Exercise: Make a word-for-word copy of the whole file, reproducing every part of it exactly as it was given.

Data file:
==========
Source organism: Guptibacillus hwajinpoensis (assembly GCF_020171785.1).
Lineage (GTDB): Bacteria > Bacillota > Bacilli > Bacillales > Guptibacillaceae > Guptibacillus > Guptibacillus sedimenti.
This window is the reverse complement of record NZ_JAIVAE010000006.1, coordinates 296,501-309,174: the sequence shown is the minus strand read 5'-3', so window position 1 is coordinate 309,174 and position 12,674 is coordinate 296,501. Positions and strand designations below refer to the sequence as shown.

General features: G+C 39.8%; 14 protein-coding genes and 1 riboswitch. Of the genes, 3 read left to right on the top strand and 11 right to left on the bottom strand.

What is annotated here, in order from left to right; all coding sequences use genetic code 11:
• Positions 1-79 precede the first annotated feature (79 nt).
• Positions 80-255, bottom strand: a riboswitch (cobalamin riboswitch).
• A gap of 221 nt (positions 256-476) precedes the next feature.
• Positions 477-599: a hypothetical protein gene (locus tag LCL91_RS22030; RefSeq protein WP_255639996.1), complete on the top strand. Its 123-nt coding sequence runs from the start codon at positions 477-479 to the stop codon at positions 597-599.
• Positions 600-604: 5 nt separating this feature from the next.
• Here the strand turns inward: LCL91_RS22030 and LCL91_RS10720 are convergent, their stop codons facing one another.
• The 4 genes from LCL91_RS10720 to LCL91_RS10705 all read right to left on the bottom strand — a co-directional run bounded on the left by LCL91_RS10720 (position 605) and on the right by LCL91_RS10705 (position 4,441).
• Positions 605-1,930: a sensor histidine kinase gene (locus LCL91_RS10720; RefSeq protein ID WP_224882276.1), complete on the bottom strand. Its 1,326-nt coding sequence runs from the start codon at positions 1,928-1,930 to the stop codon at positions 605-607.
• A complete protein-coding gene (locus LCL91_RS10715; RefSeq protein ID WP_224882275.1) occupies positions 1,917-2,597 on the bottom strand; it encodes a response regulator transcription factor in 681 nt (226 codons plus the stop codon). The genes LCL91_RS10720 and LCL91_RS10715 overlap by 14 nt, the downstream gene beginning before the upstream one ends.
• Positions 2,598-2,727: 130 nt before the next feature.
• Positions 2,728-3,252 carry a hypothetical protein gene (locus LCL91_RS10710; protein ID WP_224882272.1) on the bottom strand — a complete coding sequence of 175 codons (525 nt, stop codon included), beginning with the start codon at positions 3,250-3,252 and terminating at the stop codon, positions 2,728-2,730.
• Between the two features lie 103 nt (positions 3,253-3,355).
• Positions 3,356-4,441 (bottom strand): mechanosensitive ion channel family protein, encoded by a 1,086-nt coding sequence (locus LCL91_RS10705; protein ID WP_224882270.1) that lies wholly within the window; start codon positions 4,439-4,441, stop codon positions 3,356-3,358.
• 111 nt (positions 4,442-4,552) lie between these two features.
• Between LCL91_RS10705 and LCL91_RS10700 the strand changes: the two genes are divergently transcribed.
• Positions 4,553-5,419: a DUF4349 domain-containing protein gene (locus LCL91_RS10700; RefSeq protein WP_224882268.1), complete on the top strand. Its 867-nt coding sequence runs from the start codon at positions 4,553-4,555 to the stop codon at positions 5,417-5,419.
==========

Source organism: Guptibacillus hwajinpoensis (assembly GCF_020171785.1).
Lineage (GTDB): Bacteria > Bacillota > Bacilli > Bacillales > Guptibacillaceae > Guptibacillus > Guptibacillus sedimenti.
This window is the reverse complement of record NZ_JAIVAE010000006.1, coordinates 296,501-309,174: the sequence shown is the minus strand read 5'-3', so window position 1 is coordinate 309,174 and position 12,674 is coordinate 296,501. Positions and strand designations below refer to the sequence as shown.

General features: G+C 39.8%; 14 protein-coding genes and 1 riboswitch. Of the genes, 3 read left to right on the top strand and 11 right to left on the bottom strand.

What is annotated here, in order from left to right; all coding sequences use genetic code 11:
• Positions 1-79 precede the first annotated feature (79 nt).
• Positions 80-255, bottom strand: a riboswitch (cobalamin riboswitch).
• A gap of 221 nt (positions 256-476) precedes the next feature.
• Positions 477-599: a hypothetical protein gene (locus tag LCL91_RS22030; RefSeq protein WP_255639996.1), complete on the top strand. Its 123-nt coding sequence runs from the start codon at positions 477-479 to the stop codon at positions 597-599.
• Positions 600-604: 5 nt separating this feature from the next.
• Here the strand turns inward: LCL91_RS22030 and LCL91_RS10720 are convergent, their stop codons facing one another.
• The 4 genes from LCL91_RS10720 to LCL91_RS10705 all read right to left on the bottom strand — a co-directional run bounded on the left by LCL91_RS10720 (position 605) and on the right by LCL91_RS10705 (position 4,441).
• Positions 605-1,930: a sensor histidine kinase gene (locus LCL91_RS10720; RefSeq protein ID WP_224882276.1), complete on the bottom strand. Its 1,326-nt coding sequence runs from the start codon at positions 1,928-1,930 to the stop codon at positions 605-607.
• A complete protein-coding gene (locus LCL91_RS10715; RefSeq protein ID WP_224882275.1) occupies positions 1,917-2,597 on the bottom strand; it encodes a response regulator transcription factor in 681 nt (226 codons plus the stop codon). The genes LCL91_RS10720 and LCL91_RS10715 overlap by 14 nt, the downstream gene beginning before the upstream one ends.
• Positions 2,598-2,727: 130 nt before the next feature.
• Positions 2,728-3,252 carry a hypothetical protein gene (locus LCL91_RS10710; protein ID WP_224882272.1) on the bottom strand — a complete coding sequence of 175 codons (525 nt, stop codon included), beginning with the start codon at positions 3,250-3,252 and terminating at the stop codon, positions 2,728-2,730.
• Between the two features lie 103 nt (positions 3,253-3,355).
• Positions 3,356-4,441 (bottom strand): mechanosensitive ion channel family protein, encoded by a 1,086-nt coding sequence (locus LCL91_RS10705; protein ID WP_224882270.1) that lies wholly within the window; start codon positions 4,439-4,441, stop codon positions 3,356-3,358.
• 111 nt (positions 4,442-4,552) lie between these two features.
• Between LCL91_RS10705 and LCL91_RS10700 the strand changes: the two genes are divergently transcribed.
• Positions 4,553-5,419: a DUF4349 domain-containing protein gene (locus LCL91_RS10700; RefSeq protein WP_224882268.1), complete on the top strand. Its 867-nt coding sequence runs from the start codon at positions 4,553-4,555 to the stop codon at positions 5,417-5,419.